Ohio University’s information technology network infrastructure is apparently so outdated that the university plans to spend millions of dollars to revamp it in the years to come.

The university Board of Trustees on Jan. 18 approved a resolution to spend an estimated $7 million in one-time costs plus an additional $1.25 million annually to update and “continually improve” OU’s IT network infrastructure.

According to an an inter-office communication to the president of the Board of Trustees, dated Jan. 2 (which was included in the Board’s agenda for the January meeting), “The university’s network infrastructure is exceptionally old for communications technology, and a traditional replacement strategy would include a ‘big bang,’ single point-in-time project with an estimated cost of $20 million.

“(Chief Information officer Craig) Bantz shared a proposal to replace the network through a continuous upgrade strategy involving $5.6 million in one-time costs ($7 million inclusive of potential tariff impacts) plus an estimated $1.25 million annual, perpetual refresh investment,” the communication continues.

The letter states that OU’s IT department has been assessing its operations and attempted to drive down its costs in recent years.

Those cost-reduction attempts have included “strategic restructuring of staffing, functions and service lines; creatively maintaining equipment and sourcing parts; moving to open-source, low/no cost software when advantageous; and yielding savings through procurement contracts renegotiations,” the letter adds.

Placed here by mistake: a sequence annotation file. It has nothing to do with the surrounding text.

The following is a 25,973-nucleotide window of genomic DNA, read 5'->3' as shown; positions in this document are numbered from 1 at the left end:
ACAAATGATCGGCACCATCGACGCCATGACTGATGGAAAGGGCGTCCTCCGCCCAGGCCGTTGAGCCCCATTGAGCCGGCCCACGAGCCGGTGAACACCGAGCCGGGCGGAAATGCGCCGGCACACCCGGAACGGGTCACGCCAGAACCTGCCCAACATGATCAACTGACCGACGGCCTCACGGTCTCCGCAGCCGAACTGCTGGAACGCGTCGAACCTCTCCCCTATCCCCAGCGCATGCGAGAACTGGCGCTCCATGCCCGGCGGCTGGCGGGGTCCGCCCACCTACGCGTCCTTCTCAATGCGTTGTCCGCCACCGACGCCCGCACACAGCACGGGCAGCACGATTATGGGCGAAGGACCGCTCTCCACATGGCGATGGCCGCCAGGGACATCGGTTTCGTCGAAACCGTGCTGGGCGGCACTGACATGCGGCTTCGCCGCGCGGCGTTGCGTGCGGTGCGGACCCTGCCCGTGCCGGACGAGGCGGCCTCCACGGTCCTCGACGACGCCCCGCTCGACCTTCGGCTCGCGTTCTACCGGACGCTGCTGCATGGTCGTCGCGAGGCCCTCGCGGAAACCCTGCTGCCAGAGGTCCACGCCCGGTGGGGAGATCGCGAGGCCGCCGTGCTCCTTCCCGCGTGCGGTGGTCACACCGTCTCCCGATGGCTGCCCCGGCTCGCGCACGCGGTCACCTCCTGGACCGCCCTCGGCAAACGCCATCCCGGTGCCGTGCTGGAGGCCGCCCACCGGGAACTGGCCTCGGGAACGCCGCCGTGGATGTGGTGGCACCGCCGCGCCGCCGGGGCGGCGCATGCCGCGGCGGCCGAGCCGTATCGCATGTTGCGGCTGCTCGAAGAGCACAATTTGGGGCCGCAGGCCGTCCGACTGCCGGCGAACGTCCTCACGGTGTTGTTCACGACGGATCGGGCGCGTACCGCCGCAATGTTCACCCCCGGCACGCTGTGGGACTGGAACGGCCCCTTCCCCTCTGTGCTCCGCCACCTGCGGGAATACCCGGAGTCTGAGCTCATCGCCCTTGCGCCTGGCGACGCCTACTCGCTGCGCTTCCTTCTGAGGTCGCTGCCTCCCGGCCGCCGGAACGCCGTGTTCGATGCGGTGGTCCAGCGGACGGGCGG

This new strategy approved by the Trustees will source its money from the savings that OIT has been able to accrue from those cost-saving efforts, the communication states. The $1.25 million annual investment would come from “existing operating budget savings and the debt service maturity from the 2008 upgrade, requiring no request for increased base operating funds,” the document says.

OU spokesperson Jim Sabin confirmed Wednesday morning last week that work on the network update already has begun. According to a news release on the OIT website, the upgrade began last spring.

“The upgrade will start at what is sometimes called the ‘last mile’ – the connections in individual offices, rooms, and classrooms – and work its way back to the network core,” the release states. “…While our core router is fairly new, our last comprehensive wired network upgrade happened a decade ago. Much of that equipment remains in service and will need to be replaced.”

The upgrade is intended to make the university’s network capable of supporting a “wireless first” approach, with infrastructure that can be updated on a regular basis, the release states.

Some of the anticipated benefits of the network updates will include:

• 10x speed increase for wired connections, with an option near the end of the project for 100x speeds in special circumstances like research labs.

• At least a doubling of current Wi-Fi speeds.

• Significant increase in the density and reliability of Wi-Fi coverage.

“This should be the last ‘top to bottom’ upgrade of its kind,” the release continues. “That’s not to say that the university won’t need to continue investing in connectivity. We will, but those investments will happen continuously, with portions of the network being updated every year on a rolling basis instead of all at once every ten years.”

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